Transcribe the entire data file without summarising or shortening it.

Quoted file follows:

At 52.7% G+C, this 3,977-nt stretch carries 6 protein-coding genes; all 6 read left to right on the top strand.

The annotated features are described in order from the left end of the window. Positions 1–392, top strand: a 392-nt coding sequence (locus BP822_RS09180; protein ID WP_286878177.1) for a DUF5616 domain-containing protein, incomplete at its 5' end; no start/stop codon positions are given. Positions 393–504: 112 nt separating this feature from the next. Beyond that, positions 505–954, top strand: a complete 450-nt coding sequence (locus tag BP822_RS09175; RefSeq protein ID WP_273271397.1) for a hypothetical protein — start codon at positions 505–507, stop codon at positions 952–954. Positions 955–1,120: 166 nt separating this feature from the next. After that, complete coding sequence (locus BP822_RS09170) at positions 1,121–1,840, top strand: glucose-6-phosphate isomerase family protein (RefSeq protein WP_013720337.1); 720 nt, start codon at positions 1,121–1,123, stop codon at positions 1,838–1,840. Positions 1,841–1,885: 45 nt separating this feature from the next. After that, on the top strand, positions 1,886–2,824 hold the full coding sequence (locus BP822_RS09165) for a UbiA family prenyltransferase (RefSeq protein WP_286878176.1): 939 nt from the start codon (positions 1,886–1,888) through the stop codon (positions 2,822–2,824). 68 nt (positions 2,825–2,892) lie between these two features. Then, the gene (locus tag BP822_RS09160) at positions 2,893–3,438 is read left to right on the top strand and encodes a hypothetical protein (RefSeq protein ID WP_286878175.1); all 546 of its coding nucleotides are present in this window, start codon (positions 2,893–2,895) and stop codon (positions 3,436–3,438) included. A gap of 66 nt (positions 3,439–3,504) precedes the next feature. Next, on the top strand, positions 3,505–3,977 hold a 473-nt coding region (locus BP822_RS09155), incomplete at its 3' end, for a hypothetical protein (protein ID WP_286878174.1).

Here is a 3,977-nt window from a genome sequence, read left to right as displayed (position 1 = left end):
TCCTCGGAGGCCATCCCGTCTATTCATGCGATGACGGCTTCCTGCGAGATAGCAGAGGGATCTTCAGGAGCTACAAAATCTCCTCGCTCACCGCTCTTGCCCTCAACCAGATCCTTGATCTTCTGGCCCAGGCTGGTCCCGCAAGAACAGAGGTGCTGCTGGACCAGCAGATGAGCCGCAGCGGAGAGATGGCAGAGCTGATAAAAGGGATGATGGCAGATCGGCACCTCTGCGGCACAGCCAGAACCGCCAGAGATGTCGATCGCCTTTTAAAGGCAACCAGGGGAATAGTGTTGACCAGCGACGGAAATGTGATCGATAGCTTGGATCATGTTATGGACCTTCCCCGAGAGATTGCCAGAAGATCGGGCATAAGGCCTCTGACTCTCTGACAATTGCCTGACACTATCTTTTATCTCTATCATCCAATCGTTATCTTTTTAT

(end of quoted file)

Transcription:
At 52.7% G+C, this 3,977-nt stretch carries 6 protein-coding genes; all 6 read left to right on the top strand.

The annotated features are described in order from the left end of the window. Positions 1–392, top strand: a 392-nt coding sequence (locus BP822_RS09180; protein ID WP_286878177.1) for a DUF5616 domain-containing protein, incomplete at its 5' end; no start/stop codon positions are given. Positions 393–504: 112 nt separating this feature from the next. Beyond that, positions 505–954, top strand: a complete 450-nt coding sequence (locus tag BP822_RS09175; RefSeq protein ID WP_273271397.1) for a hypothetical protein — start codon at positions 505–507, stop codon at positions 952–954. Positions 955–1,120: 166 nt separating this feature from the next. After that, complete coding sequence (locus BP822_RS09170) at positions 1,121–1,840, top strand: glucose-6-phosphate isomerase family protein (RefSeq protein WP_013720337.1); 720 nt, start codon at positions 1,121–1,123, stop codon at positions 1,838–1,840. Positions 1,841–1,885: 45 nt separating this feature from the next. After that, on the top strand, positions 1,886–2,824 hold the full coding sequence (locus BP822_RS09165) for a UbiA family prenyltransferase (RefSeq protein WP_286878176.1): 939 nt from the start codon (positions 1,886–1,888) through the stop codon (positions 2,822–2,824). 68 nt (positions 2,825–2,892) lie between these two features. Then, the gene (locus tag BP822_RS09160) at positions 2,893–3,438 is read left to right on the top strand and encodes a hypothetical protein (RefSeq protein ID WP_286878175.1); all 546 of its coding nucleotides are present in this window, start codon (positions 2,893–2,895) and stop codon (positions 3,436–3,438) included. A gap of 66 nt (positions 3,439–3,504) precedes the next feature. Next, on the top strand, positions 3,505–3,977 hold a 473-nt coding region (locus BP822_RS09155), incomplete at its 3' end, for a hypothetical protein (protein ID WP_286878174.1).

Here is a 3,977-nt window from a genome sequence, read left to right as displayed (position 1 = left end):
TCCTCGGAGGCCATCCCGTCTATTCATGCGATGACGGCTTCCTGCGAGATAGCAGAGGGATCTTCAGGAGCTACAAAATCTCCTCGCTCACCGCTCTTGCCCTCAACCAGATCCTTGATCTTCTGGCCCAGGCTGGTCCCGCAAGAACAGAGGTGCTGCTGGACCAGCAGATGAGCCGCAGCGGAGAGATGGCAGAGCTGATAAAAGGGATGATGGCAGATCGGCACCTCTGCGGCACAGCCAGAACCGCCAGAGATGTCGATCGCCTTTTAAAGGCAACCAGGGGAATAGTGTTGACCAGCGACGGAAATGTGATCGATAGCTTGGATCATGTTATGGACCTTCCCCGAGAGATTGCCAGAAGATCGGGCATAAGGCCTCTGACTCTCTGACAATTGCCTGACACTATCTTTTATCTCTATCATCCAATCGTTATCTTTTTAT